"It was a very awkward moment when the rope was cut. Coming suddenly to a stop, the boat was almost swamped by the rush of water created by the school of whales. We had to bale out with hats, as well as with a baler, and managed to keep her afloat. As it happened our sister boat came out to look for us; otherwise, we might not have got back till the morning. Luckily for us, our friends indicated the direction of the shore by lighting matches. It did not follow that harm would some to a boat even when in the midst of a school of whales, so long as it kept clear of any one that was injured. Only an injured whale would lash out deliberately."

Mr. Bartlett went on to say that although they lost the whale that had been harpooned they eventually got another. During their forced flight one of the whales that had bobbed up alongside them had exposed its side and Morell had thrust his lance into it. The whale died and next day drifted ashore, much to the delight of the crew. Earlier on the day in question there had been a little bit of trouble. Mr. Bartlett remarked:

"We had been out fishing and were expecting at any time to hear the signal, 'There she spouts!' or 'Ehi pauta!' the pigeon-Maori version of the warning. The young blades would, however, get the boat too close in to the breakers and we were oftentimes in danger. The position was that while the harpooner and myself would be looking seawards for any signs, our younger companions preferred to fix their gaze on the shore where their sweethearts were strolling page 76about. The aim of the young fellows in bringing the boat so dangerously close in was to enable their love-songs to be heard. To stop their little game I had to threaten to cut down their share of the spoils."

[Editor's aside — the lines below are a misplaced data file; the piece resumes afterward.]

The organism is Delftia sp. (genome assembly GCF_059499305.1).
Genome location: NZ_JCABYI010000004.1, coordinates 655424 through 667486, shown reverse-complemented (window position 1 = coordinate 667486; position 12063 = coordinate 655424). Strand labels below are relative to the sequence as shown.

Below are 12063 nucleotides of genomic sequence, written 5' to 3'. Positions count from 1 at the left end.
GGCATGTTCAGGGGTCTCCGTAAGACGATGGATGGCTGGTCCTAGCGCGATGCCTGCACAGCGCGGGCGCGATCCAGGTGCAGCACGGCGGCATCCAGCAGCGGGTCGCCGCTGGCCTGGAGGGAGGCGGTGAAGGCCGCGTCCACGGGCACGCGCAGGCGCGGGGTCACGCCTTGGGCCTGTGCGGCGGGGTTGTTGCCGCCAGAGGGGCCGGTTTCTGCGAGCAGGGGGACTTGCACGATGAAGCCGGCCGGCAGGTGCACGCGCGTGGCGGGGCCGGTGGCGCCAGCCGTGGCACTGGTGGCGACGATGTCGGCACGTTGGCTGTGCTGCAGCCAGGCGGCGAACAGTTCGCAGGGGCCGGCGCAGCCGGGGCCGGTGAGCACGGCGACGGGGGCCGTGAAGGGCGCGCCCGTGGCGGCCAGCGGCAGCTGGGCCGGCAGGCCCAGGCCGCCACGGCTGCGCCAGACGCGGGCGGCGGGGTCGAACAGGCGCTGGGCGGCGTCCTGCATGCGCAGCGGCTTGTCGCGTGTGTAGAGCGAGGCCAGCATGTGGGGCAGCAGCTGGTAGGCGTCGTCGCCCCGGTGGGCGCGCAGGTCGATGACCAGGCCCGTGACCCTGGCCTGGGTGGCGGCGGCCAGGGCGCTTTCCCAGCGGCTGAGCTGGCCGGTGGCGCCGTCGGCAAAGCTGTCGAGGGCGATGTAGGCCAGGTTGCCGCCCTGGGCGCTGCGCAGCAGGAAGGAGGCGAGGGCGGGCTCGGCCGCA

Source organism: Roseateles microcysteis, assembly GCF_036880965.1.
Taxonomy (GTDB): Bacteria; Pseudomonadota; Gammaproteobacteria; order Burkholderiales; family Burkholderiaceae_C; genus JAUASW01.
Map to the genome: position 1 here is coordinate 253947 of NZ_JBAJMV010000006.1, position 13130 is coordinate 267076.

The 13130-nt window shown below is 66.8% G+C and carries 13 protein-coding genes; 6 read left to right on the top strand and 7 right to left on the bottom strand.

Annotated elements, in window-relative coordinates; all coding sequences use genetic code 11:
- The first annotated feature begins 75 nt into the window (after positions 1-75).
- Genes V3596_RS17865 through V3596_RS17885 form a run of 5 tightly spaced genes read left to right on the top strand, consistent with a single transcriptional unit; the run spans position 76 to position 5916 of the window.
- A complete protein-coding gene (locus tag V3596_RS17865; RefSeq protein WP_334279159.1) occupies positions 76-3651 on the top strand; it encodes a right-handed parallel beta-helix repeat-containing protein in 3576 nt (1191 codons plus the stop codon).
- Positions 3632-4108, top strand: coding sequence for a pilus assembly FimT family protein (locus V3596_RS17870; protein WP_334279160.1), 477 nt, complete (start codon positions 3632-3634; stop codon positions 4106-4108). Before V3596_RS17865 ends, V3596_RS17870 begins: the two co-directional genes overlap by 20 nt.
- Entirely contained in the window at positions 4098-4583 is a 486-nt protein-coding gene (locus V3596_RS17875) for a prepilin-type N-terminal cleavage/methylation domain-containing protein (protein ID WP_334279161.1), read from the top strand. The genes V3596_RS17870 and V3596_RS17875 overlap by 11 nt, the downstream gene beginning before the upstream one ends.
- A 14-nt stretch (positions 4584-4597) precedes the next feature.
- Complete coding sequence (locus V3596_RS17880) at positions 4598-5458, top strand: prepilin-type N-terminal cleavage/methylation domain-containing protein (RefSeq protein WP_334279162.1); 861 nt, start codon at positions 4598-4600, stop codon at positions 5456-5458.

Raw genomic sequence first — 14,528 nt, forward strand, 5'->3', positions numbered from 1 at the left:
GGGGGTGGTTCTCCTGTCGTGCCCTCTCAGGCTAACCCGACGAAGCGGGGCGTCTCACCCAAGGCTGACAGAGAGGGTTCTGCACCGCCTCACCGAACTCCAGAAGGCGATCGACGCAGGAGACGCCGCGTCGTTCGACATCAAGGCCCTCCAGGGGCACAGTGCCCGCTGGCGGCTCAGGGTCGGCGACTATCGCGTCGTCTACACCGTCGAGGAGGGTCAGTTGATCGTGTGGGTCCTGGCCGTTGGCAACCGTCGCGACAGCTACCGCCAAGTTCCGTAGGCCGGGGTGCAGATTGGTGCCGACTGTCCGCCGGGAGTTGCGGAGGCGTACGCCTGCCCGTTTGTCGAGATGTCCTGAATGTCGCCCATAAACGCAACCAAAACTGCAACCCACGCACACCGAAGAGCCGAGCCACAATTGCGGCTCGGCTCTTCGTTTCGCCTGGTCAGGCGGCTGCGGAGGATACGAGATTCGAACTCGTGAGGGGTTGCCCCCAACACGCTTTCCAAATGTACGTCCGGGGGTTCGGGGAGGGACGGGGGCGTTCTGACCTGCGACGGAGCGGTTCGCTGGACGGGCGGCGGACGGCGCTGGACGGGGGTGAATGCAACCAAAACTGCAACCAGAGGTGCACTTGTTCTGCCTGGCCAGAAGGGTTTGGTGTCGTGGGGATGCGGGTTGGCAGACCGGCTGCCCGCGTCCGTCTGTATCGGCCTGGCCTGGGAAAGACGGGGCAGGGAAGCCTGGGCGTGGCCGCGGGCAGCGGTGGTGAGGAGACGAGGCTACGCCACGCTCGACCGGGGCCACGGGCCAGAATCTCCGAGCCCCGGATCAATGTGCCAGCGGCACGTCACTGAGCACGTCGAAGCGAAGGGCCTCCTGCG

The whales as well as the population began to disappear in the early 'seventies, for in June, 1877, when Watty Black's hotel on the peninsula was burned down, it took all of the adult population to form the jury.

Among the Wairoa soldiers who engaged in the hunting of Te Kooti on this coast none ever got within rifle-shot range of him, and it was reserved for the late Sergeant-Major Smyth to get into close touch with him, but then he had no rifle and he could not have used it if he had, for the old rebel had then been pardoned by John Bryce, of Parihaka fame. It was in 1889 that he visited Wairoa with about 300 followers, and Mr. J. H. Smyth was then lessee of the bridge tolls. When the party arrived a demand was made by Te Kooti's lieutenant for free passage, but the toll-keeper was obdurate. The lieutenant went back to the rear and obtaining the toll fees threw them contemptuously at the toll-keeper's feet. This did not in the least appeal to Mr. Smyth who quietly closed the toll-gates. Te Kooti had at last to come to the front of the cavalcade and order his lieutenant to place the money in the toll-keeper's hands, after which the gates were thrown open for them to pass on.